The corporate procurement of utility-scale solar power has grown from less than 1% of annual installed utility-scale capacity in 2014 to 9% in 2016 and 17% in early 2017, according to a new report from the National Renewable Energy Laboratory.
Through July 2017, corporate buyers contracted for more than 2,300 MW of utility-scale solar, primarily using financial power purchase agreements and green tariff or bilateral contracts with utilities (43% and 36%, respectively), the report found.
- For solar power to play a larger role in corporate purchasing, the report authors said states and utilities should consider working with stakeholders to develop purchasing options in areas where solar is most cost -competitive.
Corporations have been active in purchasing renewable energy for many years, and in 2015 they outpaced utilities as buyers of wind power.
According to the NREL report, corporations do not prefer wind or solar power — they typically are interested in purchasing renewable power at the least cost. But companies have contracted for more wind so far because of its low-cost availability in Texas and the ability to sign a PPA.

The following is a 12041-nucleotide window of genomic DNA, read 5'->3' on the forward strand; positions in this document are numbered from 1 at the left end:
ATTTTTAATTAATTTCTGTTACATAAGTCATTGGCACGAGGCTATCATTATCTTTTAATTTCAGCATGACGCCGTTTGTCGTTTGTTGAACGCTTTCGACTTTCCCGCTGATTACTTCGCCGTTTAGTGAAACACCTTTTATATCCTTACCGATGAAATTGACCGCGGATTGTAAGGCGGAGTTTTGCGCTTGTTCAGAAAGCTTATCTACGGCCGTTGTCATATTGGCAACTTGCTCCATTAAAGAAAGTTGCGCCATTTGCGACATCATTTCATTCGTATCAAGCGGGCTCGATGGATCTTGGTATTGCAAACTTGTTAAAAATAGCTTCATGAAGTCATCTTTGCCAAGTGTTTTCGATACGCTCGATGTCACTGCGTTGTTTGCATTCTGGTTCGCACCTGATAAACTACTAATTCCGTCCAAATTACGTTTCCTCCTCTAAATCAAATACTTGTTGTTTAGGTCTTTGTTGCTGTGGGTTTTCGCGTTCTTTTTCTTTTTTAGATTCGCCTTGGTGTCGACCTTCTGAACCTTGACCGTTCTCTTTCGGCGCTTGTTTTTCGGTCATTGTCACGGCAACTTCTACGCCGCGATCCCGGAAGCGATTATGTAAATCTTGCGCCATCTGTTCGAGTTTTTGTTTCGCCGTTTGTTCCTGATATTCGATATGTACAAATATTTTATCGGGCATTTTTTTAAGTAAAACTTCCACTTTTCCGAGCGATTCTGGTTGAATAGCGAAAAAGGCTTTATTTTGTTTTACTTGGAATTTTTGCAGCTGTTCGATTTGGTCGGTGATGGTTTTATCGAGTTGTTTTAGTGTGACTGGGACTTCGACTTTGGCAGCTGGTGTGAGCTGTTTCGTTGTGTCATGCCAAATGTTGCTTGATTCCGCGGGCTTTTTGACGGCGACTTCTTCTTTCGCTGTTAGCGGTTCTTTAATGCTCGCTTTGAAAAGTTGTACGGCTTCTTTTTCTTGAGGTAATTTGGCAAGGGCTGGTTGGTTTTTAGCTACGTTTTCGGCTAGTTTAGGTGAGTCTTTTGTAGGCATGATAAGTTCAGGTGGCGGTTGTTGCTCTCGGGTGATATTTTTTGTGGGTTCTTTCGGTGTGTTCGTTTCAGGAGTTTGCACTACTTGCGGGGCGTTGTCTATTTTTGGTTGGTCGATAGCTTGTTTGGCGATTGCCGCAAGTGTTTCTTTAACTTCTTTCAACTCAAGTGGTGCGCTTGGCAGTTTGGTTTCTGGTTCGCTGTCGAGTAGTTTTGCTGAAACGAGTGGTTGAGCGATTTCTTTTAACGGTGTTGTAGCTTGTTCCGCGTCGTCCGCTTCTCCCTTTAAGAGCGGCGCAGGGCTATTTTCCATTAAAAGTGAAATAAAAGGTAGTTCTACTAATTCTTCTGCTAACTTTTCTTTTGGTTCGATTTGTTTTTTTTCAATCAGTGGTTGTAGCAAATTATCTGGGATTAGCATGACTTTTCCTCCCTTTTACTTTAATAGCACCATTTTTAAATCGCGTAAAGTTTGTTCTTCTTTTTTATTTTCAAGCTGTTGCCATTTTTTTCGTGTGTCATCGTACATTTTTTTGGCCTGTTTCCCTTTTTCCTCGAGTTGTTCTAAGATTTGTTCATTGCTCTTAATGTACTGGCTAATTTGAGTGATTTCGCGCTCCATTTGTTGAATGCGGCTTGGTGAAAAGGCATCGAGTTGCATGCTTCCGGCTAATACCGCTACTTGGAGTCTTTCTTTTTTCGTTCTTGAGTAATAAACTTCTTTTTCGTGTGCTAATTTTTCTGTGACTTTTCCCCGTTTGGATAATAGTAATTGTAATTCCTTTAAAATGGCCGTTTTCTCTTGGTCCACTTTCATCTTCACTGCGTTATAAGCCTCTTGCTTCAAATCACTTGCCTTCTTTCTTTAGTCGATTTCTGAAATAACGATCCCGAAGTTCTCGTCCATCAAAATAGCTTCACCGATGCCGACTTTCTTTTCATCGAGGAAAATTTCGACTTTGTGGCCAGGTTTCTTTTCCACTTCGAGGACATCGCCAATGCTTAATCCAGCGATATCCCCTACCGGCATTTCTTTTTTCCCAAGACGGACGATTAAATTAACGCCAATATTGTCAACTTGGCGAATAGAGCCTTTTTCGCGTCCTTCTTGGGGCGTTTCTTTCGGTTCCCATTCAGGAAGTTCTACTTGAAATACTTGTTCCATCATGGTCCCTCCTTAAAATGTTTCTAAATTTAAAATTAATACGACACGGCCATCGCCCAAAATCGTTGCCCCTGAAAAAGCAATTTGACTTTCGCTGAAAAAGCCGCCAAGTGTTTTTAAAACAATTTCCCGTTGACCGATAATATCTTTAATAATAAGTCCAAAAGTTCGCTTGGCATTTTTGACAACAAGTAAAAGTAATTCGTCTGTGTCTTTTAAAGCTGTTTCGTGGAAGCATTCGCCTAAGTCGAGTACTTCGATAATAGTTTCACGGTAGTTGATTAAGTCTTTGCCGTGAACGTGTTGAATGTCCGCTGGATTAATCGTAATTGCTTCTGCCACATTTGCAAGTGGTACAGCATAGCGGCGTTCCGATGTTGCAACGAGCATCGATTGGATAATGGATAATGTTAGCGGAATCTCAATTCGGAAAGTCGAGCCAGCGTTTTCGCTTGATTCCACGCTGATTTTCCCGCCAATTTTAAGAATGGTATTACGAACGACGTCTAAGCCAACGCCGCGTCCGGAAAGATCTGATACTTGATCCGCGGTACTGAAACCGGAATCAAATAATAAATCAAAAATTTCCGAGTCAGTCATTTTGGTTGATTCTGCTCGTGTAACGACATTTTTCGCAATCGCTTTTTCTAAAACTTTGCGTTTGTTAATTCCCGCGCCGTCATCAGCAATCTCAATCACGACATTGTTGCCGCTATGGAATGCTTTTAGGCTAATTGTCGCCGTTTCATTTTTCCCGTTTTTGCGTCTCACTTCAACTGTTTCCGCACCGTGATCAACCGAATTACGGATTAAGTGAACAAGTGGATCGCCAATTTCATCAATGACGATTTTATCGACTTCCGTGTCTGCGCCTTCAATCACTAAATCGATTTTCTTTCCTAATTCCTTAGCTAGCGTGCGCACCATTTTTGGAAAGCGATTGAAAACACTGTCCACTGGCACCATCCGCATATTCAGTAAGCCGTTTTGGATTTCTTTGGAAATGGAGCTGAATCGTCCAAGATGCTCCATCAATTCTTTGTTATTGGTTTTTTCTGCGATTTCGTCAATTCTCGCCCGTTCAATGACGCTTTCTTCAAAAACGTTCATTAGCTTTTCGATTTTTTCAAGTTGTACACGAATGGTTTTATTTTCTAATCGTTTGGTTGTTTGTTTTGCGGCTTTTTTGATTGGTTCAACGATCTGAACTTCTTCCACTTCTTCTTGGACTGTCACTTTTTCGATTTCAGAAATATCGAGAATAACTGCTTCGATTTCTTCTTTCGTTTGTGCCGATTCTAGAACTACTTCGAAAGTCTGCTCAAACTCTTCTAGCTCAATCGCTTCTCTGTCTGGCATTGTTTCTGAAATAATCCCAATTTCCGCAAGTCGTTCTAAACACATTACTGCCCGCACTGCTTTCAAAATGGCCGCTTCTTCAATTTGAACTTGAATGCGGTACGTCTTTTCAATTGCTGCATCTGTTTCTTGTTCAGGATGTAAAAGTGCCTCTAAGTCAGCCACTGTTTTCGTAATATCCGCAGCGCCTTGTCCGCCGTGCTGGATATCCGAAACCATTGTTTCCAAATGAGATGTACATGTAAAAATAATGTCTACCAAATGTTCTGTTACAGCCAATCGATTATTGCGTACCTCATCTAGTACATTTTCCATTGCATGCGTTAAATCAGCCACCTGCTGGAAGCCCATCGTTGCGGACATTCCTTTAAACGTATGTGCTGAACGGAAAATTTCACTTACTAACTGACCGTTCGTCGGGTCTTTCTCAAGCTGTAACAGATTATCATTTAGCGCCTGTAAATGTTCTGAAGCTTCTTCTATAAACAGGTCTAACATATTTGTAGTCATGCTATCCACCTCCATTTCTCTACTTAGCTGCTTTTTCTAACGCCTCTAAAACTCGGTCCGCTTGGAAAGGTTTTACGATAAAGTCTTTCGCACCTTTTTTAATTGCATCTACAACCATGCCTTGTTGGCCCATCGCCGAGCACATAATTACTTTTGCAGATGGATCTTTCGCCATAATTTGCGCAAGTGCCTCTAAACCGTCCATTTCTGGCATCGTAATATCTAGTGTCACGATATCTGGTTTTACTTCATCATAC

In its report, NREL examines the four pathways for procuring utility-scale solar power: PPAs, retail choice, utility partnerships (green tariffs and bilateral contracts with utilities), and by becoming a licensed wholesale seller of electricity.
The report’s authors say that in order to expand corporate solar procurement both a purchasing pathway and cost-competitive solar are required. They say California and Nevada have seen the most corporate solar purchases, with PPAs dominating in California and green tariffs in Nevada. But purchasing options are just emerging or do not exist in other areas with strong solar potential. By opening options in areas of the country where it is most cost competitive, solar power could become a preferred choice for corporate customers, the authors say.